Shell Oil Will Not Soften Production at Bakersfield, Calif., Refinery

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The Bakersfield Californian

Shell Oil said Monday it will not relax production at its Bakersfield refinery this summer. The announcement comes on the heels of a front-page Los Angeles Times article on Monday that says the newspaper obtained internal company documents showing Shell planned to reduce the amount of crude it processes by about 6 percent in July and another 6 percent in August.

The article also states Shell intended to curtail production at its Martinez refinery by 10 percent in July so routine maintenance work could be done.

Shell said in a prepared statement it “plans to operate both the Bakersfield and Martinez refineries at normal summer-time operations through the full summer driving season that closes around Labor Day.”

The company said it did not know what documents the Times was referring to but “they seem to represent preliminary and early planning scenarios that have since been reviewed and revised.”

Shell spokesman Stan Mays said the company changed its summer plans for the refineries prior to Monday’s article in the Los Angeles Times.

Jamie Court, president of the Santa Monica-based Foundation for Taxpayer and Consumer Rights, said the statement was “vague” and that he was still concerned Shell would slow refinery production this summer.

The foundation also announced Monday that company documents dated May 24 “show Shell Oil is slowing down production at its Bakersfield and Martinez refineries for ‘routine maintenance’ leading up to the busiest driving holiday of the year.”

The documents posted on the group’s Web site include a “Bay Valley Complex June through August Production Forecast.” The Bay Valley Complex includes Shell‘s Bakersfield and Martinez refineries.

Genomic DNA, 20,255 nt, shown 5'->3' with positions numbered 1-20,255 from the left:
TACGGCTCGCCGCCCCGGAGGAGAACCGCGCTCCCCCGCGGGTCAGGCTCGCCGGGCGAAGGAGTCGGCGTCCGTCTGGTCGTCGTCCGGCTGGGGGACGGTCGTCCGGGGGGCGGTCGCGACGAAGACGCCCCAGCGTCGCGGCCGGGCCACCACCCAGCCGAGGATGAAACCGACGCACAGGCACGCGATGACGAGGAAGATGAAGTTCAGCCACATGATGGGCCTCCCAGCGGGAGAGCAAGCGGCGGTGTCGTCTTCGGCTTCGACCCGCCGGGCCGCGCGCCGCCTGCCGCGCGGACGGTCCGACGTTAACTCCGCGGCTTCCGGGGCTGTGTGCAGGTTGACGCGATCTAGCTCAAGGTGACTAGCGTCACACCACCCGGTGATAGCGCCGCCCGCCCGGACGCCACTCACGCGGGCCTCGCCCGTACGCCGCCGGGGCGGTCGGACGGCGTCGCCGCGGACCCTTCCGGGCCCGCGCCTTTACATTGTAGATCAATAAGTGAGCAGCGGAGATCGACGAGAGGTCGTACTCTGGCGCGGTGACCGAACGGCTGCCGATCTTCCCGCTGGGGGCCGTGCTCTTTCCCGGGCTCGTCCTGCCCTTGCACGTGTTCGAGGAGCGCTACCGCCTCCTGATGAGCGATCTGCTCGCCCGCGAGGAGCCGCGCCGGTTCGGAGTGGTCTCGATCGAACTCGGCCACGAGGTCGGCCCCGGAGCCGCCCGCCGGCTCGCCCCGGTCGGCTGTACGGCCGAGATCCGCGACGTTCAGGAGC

The documents back up the Times’ report. Court would not say if he had provided the Times with information.

The Bakersfield refinery makes 2 percent of California’s gasoline and 6 percent of the diesel. Industry experts have said the refinery’s closure, scheduled for Oct. 1, will lead to higher fuel prices. Shell has said it will work to soften the closure’s impacts on motorists and local farmers.

With gas and diesel already going for more than $2 a gallon, the state can ill afford any blip in supply this summer, according to Rob Schlichting, a spokesman for the California Energy Commission.

“We’re pretty close to the bone here when you look at supply and demand,” Schlichting said. Schlichting also said it was not unusual for refineries to slow production down for routine maintenance work, even during the summer driving season.

Shell announced in November that it was closing and dismantling the refinery because continual declines in San Joaquin Valley heavy crude oil make it uneconomical to continue operating the facility for the long-term.

Shell‘s critics have charged the company with closing the refinery to increase profits at the pump, an allegation the company has denied.

In April, the Foundation for Taxpayer and Consumer Rights said it had obtained Shell documents that showed the refinery turned a profit in 2003.

On Monday, the taxpayer group said additional documents show the refinery’s profits total $24.7 million this year to date. Court’s group said it was forwarding the information to the Federal Trade Commission and California Attorney General Bill Lockyer.

“We hope these documents give you the basis to take action against Shell in the next month,” the group wrote. “They show that, absent a regulatory response, Californians are likely to pay $3 per gallon at the pump by Labor Day.”

Tom Dresslar, a spokesman for the attorney general, said his office has an ongoing investigation into the refinery closure and that a consultant his office hired to assess the condition of the refinery continues to do his work. If the consultant determines the refinery is commercially and economically viable, he will look for buyers.

“The attorney general continues to be concerned that Shell not take any actions that would undermine our consultant’s work,” Dresslar said, adding that Shell has expressed a willingness to cooperate.

Shell has said in recent months that it will entertain any credible offers to purchase the refinery.

A spokesman for the FTC said he could not comment on whether his agency was investigating the refinery’s planned closure, nor on the documents from the consumer rights group.

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